“A new Unique Device Identification (UDI) system…greatly enhances the traceability and the effectiveness of post-market activities related to safety.”

“The UDI will be a barcode, a QR code or any other machine-readable code. This will enhance the identification and traceability of devices and the effectiveness of post-market safety-related activities through targeted field safety corrective actions and better monitoring by competent authorities.

“UDI should also help to reduce medical errors and fight against falsified devices.

“Use of the UDI system should also improve purchasing, waste disposal and stock management by health institutions and other economic operators”


Medical devices CE marked under the MDR must be accompanied by more extensive labelling, intended to benefit device users.  The enlarged labelling requirements identify, in more granular ways, what the device is, where the instructions for use can be located, plus additional information such as whether hazardous or medicinal substances are present in the device.

Quotations from Published EU Commission Factsheets

“The Regulations improve labelling. New requirements aim to make it easier to identify products, find instructions for use, and get information about the safety and performance of devices. For example, labels will contain new information, along with symbols showing the presence of hazardous or medicinal substances.”


Medical devices may only be CE marked under the MDR if manufacturers have ensured sufficient financial coverage, e.g., to compensate patients for harm they may encounter when exposed to defective products for which the manufacturer is potentially liable.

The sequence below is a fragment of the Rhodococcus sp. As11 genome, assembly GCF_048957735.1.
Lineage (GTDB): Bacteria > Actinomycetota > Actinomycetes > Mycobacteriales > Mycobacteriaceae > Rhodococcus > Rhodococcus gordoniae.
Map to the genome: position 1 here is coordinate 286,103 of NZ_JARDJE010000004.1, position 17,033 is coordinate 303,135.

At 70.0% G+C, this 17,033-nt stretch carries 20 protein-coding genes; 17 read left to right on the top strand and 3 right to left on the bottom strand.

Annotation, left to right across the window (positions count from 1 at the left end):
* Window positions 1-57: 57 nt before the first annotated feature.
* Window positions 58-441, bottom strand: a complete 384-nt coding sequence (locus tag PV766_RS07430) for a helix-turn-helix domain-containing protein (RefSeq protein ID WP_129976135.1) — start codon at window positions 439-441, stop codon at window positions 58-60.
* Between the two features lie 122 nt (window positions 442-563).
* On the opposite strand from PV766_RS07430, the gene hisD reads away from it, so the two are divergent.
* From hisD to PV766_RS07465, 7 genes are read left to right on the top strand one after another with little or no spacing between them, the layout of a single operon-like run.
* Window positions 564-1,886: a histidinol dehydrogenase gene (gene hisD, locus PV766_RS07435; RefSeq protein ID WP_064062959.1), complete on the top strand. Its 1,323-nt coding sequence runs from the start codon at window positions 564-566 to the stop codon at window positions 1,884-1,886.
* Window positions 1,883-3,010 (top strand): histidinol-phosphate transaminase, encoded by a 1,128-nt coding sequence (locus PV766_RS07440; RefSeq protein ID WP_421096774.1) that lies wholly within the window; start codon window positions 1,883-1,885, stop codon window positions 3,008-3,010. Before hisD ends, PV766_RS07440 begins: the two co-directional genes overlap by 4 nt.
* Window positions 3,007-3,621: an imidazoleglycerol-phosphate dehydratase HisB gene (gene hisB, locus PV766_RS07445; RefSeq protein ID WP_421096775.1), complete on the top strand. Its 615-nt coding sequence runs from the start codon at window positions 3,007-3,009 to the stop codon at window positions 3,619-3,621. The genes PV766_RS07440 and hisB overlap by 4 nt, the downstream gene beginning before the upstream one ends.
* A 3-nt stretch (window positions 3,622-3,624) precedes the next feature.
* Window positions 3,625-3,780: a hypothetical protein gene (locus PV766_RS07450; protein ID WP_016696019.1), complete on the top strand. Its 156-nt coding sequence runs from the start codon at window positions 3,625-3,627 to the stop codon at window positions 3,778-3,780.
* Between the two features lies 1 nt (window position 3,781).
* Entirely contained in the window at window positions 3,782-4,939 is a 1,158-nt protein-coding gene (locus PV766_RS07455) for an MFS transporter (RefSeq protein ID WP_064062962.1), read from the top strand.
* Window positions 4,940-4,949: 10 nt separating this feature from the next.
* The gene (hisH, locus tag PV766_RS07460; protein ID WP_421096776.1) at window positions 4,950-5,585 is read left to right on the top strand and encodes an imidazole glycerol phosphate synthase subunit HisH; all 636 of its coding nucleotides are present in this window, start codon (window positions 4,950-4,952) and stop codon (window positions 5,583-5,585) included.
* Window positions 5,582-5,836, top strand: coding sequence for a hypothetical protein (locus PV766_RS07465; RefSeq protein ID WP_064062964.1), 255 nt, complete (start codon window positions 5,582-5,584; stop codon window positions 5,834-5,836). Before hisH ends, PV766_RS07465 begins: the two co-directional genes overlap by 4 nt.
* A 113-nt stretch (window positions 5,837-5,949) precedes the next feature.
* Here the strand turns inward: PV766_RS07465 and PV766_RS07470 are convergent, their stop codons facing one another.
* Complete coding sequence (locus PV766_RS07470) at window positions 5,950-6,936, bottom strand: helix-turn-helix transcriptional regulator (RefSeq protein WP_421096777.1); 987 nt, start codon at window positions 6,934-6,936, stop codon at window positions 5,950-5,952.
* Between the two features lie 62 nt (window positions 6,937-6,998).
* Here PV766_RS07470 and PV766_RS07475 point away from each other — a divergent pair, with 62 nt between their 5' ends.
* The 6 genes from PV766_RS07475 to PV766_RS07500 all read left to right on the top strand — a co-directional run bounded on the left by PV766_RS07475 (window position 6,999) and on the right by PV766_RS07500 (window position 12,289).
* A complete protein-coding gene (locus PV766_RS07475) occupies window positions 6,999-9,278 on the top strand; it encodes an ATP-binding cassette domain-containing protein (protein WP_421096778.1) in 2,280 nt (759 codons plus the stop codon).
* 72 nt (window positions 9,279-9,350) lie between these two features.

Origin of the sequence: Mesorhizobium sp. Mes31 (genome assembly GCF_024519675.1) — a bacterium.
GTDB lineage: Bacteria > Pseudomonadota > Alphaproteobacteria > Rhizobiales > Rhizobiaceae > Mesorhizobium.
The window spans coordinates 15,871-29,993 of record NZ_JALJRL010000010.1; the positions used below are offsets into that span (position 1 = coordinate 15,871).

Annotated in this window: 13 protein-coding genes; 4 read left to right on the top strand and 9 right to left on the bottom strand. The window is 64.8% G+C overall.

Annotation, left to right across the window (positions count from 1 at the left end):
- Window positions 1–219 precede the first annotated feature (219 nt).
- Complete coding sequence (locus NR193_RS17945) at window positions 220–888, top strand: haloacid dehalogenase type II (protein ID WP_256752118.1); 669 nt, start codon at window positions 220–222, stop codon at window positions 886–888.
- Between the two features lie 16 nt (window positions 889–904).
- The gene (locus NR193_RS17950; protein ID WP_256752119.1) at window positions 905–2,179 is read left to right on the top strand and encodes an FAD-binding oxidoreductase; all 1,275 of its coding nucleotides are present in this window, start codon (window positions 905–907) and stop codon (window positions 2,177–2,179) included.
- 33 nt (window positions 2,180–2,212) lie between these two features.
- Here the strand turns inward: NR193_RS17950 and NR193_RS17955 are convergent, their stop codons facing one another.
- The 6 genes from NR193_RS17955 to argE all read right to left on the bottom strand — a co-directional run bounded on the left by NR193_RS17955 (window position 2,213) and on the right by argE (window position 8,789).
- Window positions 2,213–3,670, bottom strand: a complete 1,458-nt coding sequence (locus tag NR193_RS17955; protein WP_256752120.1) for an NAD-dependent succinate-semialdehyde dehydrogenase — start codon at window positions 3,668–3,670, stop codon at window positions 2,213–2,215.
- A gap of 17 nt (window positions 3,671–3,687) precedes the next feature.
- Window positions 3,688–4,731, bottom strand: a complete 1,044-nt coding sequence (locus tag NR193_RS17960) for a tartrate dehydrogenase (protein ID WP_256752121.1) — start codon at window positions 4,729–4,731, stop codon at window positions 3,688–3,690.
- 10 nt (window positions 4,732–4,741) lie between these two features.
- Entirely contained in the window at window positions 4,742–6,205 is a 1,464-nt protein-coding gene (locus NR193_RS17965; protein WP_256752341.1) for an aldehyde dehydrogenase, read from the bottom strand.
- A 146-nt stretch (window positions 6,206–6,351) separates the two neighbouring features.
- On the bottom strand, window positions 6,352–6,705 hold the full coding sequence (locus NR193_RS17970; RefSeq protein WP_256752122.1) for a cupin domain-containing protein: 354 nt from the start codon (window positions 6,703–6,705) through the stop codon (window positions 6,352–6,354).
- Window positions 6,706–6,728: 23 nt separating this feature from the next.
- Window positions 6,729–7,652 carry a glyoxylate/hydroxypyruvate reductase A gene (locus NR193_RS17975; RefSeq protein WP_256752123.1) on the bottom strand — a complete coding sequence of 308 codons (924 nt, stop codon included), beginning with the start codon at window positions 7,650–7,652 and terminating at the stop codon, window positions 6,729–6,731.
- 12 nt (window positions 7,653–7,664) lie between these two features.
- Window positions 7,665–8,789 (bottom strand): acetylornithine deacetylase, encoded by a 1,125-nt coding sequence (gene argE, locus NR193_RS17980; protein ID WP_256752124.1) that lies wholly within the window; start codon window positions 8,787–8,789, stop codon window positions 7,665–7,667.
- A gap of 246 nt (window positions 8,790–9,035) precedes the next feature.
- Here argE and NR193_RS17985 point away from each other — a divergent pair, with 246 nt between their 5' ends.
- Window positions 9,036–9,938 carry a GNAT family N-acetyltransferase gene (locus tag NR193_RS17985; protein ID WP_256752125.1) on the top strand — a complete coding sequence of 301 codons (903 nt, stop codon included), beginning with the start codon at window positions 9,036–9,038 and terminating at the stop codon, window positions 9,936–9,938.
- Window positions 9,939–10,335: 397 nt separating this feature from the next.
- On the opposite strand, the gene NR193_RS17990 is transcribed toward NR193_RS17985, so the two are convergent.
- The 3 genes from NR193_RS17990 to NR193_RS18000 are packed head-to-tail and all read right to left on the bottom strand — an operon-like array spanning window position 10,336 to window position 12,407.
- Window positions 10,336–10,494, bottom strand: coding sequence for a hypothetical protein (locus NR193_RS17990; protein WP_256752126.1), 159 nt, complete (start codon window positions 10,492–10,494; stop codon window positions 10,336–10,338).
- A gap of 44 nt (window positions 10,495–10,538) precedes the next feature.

Quotations from Published EU Commission Factsheets

“A robust financial mechanism to ensure patients are compensated in case they receive defective products. The Regulations require manufacturers to have measures in place to provide sufficient financial coverage in respect of their potential liability.”


[1] For instance, refer to EU Commission factsheets.  Examples here, here and here.




About MedTech Europe

MedTech Europe is the European trade association for the medical technology industry including diagnostics, medical devices and digital health. Our members are national, European and multinational companies as well as a network of national medical technology associations that research, develop, manufacture, distribute and supply health-related technologies, services and solutions.


For more information, please contact: 

Oliver Bisazza

Director General – Industrial Policies & External Affairs

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Jessica Imbert

Director – External Affairs

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For media enquiries, please contact:

Caroline Moulins

Senior Manager Communications